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Izzie needs a substitute for her pack |

Izzie needs a substitute for her pack

| Sunday, April 27, 2008 12:00 a.m

Dear Dog Talk: We brought home “Izzie,” an 11-week-old West Highland white terrier, five days ago. We are having problems with her staying in her pen and sleeping. The first night, we were surprised when Izzie slept from 10 p.m. to 7 a.m. However, since then, she sleeps quite a lot during the day and won’t sleep at night.

Also, somehow she is escaping from her pen and then scratching at the door and howling for hours. We also have a cage with her bed in it, although we never shut the door. My husband has to sleep downstairs with her to keep her quiet so that we can get some sleep. Please help.

Dear Dog Tired: Your Westie was used to sleeping with her mother and littermate bothers and sisters. They were Izzie’s pack. Now you and your husband are Izzie’s pack. However, her new pack is socially isolating her, and she finds it stressful.

At bedtime, put Izzie in her crate right next to your bed. Close the crate door. In all likelihood, Izzie will curl up and go to sleep. If she cries or whimpers, lean over the side of the bed, lightly bang on the top of the crate and using a firm (but not loud) voice say, “Quiet. Go to sleep.”

Make sure to physically wear out Izzie each night before bed. Also, be sure to give her a chance to urinate and defecate before bedtime.

Dear Dog Talk: I recently put Mojo, my greatest companion, to sleep. He was adopted at about 7 years old, and I had him another four years.

After I put Mojo to sleep, I started having regrets on what more I could have done. I searched and searched articles all over the Internet. The only article that I found solace in was one that was written by you.

Mojo, my old, 95-pound Australian shepherd mix, had been on the decline for over a year. He struggled every day for a year to climb the multiple stairs to my home in San Francisco. He was on “Rimidal” for close to a year.

The final straw came when his legs started to give out. I took Mojo to the veterinarian, and he was given some pain medicine. About a week later, Mojo had trouble getting up and moving to his food and water bowls.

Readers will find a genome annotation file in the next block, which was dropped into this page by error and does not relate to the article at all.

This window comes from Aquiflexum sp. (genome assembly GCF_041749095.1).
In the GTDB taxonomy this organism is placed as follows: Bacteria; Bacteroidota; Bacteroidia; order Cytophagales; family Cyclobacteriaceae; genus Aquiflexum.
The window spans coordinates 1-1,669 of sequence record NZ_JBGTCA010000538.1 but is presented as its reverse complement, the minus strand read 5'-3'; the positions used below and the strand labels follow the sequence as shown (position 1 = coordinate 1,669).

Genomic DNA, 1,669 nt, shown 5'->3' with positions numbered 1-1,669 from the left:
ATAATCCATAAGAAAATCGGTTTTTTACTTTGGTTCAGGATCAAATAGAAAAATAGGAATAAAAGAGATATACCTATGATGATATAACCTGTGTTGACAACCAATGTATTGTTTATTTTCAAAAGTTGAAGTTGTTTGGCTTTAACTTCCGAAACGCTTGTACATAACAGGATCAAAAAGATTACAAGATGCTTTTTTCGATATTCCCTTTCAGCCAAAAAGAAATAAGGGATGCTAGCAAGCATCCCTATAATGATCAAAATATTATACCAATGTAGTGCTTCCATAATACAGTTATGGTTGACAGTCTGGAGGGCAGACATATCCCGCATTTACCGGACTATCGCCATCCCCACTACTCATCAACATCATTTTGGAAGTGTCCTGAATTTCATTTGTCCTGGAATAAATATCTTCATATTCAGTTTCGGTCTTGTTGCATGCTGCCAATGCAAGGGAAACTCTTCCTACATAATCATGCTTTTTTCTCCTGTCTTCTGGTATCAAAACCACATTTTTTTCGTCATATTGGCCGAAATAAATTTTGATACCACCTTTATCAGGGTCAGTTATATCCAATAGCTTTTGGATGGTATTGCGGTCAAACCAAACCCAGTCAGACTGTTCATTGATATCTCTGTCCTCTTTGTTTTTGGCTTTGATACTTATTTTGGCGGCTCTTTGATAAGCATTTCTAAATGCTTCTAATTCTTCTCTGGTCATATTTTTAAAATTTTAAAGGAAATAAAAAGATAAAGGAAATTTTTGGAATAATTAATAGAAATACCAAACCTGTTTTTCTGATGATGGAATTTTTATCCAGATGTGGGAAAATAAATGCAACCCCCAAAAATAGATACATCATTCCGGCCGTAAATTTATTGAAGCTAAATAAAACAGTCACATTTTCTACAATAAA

I made a harness to help him walk. While I was walking Mojo, the phone rang, and I had to run inside the house. When I came back outside, he was just sitting there not able to move. I felt so sad for him. His dignity was lost, and I could not take it anymore.

The veterinarian offered hip replacement or other surgery, but I thought he was just trying to give me hope because Mojo was an old dog.

I keep thinking, I could have made him some kind of apparatus or done something more to keep him alive. I miss him so much. I never thought I could get so attached to anything.

Please tell me I did the right thing.

Dear Do the Right Thing: Based on what you’ve described, it sounds to me like you did the right thing for Mojo. My condolences for losing a beloved friend.

It does sounds like you did the tough thing for you. Mojo is at peace. You still are mourning the loss of a dear friend and family member.

The best advice that I can give you is to try not to dwell on what else you could have done. Mojo was an elderly dog. The other treatments that you might have chosen probably would have been chosen more for you than for Mojo.

When troubling thoughts come into your mind, try to turn them into pleasant thoughts about the fun and loving times that you shared with Mojo. I know that it can be a challenge to do this. But the more you try, the easier it becomes to do.

When I lost my Springer spaniel, Crea, I had many thoughts and regrets about what I might have done differently. But, ultimately, I came to the realization that Crea was not going to become young and healthy, no matter what I did. Trying to avoid the inevitable would have come at Crea’s expense.

When I think of Crea these days, I still feel a twang of sorrow. However, my thoughts quickly change to some of the great days that we spent together and how the time that we had together was a gift for me.

When the time feels right, consider bringing another dog into your life. There are a lot of dogs out there that desperately need a pack leader like you. Take the time to bond, and tell your new friend some “Mojo stories.” Sophie, my black Lab, has heard lots of stories about the great dogs that came before her.

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